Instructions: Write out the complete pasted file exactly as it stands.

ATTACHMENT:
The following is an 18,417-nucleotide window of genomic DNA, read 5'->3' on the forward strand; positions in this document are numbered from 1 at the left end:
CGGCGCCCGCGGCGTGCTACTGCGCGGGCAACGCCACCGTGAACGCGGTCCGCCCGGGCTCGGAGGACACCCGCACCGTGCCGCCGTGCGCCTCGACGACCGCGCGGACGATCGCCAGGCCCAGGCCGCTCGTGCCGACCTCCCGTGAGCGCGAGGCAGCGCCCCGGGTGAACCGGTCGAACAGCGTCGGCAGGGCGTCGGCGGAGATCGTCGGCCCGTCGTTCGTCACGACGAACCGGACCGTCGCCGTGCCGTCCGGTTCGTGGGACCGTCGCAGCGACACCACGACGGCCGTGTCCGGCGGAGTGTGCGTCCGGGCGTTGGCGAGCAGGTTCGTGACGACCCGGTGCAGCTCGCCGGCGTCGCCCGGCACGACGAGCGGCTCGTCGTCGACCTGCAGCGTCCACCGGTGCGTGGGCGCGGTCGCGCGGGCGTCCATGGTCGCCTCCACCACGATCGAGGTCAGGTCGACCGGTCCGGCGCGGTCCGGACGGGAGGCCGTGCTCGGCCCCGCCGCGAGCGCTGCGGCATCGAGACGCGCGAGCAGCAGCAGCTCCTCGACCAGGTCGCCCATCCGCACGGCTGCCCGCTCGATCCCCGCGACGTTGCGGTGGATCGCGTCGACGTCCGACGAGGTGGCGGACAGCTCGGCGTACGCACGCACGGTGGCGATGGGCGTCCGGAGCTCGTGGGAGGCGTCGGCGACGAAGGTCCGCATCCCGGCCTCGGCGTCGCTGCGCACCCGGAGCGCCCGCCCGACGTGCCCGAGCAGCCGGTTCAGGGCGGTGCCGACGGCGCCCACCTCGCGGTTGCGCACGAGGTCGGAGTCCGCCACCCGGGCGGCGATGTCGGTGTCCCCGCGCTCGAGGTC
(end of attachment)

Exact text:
The following is an 18,417-nucleotide window of genomic DNA, read 5'->3' on the forward strand; positions in this document are numbered from 1 at the left end:
CGGCGCCCGCGGCGTGCTACTGCGCGGGCAACGCCACCGTGAACGCGGTCCGCCCGGGCTCGGAGGACACCCGCACCGTGCCGCCGTGCGCCTCGACGACCGCGCGGACGATCGCCAGGCCCAGGCCGCTCGTGCCGACCTCCCGTGAGCGCGAGGCAGCGCCCCGGGTGAACCGGTCGAACAGCGTCGGCAGGGCGTCGGCGGAGATCGTCGGCCCGTCGTTCGTCACGACGAACCGGACCGTCGCCGTGCCGTCCGGTTCGTGGGACCGTCGCAGCGACACCACGACGGCCGTGTCCGGCGGAGTGTGCGTCCGGGCGTTGGCGAGCAGGTTCGTGACGACCCGGTGCAGCTCGCCGGCGTCGCCCGGCACGACGAGCGGCTCGTCGTCGACCTGCAGCGTCCACCGGTGCGTGGGCGCGGTCGCGCGGGCGTCCATGGTCGCCTCCACCACGATCGAGGTCAGGTCGACCGGTCCGGCGCGGTCCGGACGGGAGGCCGTGCTCGGCCCCGCCGCGAGCGCTGCGGCATCGAGACGCGCGAGCAGCAGCAGCTCCTCGACCAGGTCGCCCATCCGCACGGCTGCCCGCTCGATCCCCGCGACGTTGCGGTGGATCGCGTCGACGTCCGACGAGGTGGCGGACAGCTCGGCGTACGCACGCACGGTGGCGATGGGCGTCCGGAGCTCGTGGGAGGCGTCGGCGACGAAGGTCCGCATCCCGGCCTCGGCGTCGCTGCGCACCCGGAGCGCCCGCCCGACGTGCCCGAGCAGCCGGTTCAGGGCGGTGCCGACGGCGCCCACCTCGCGGTTGCGCACGAGGTCGGAGTCCGCCACCCGGGCGGCGATGTCGGTGTCCCCGCGCTCGAGGTC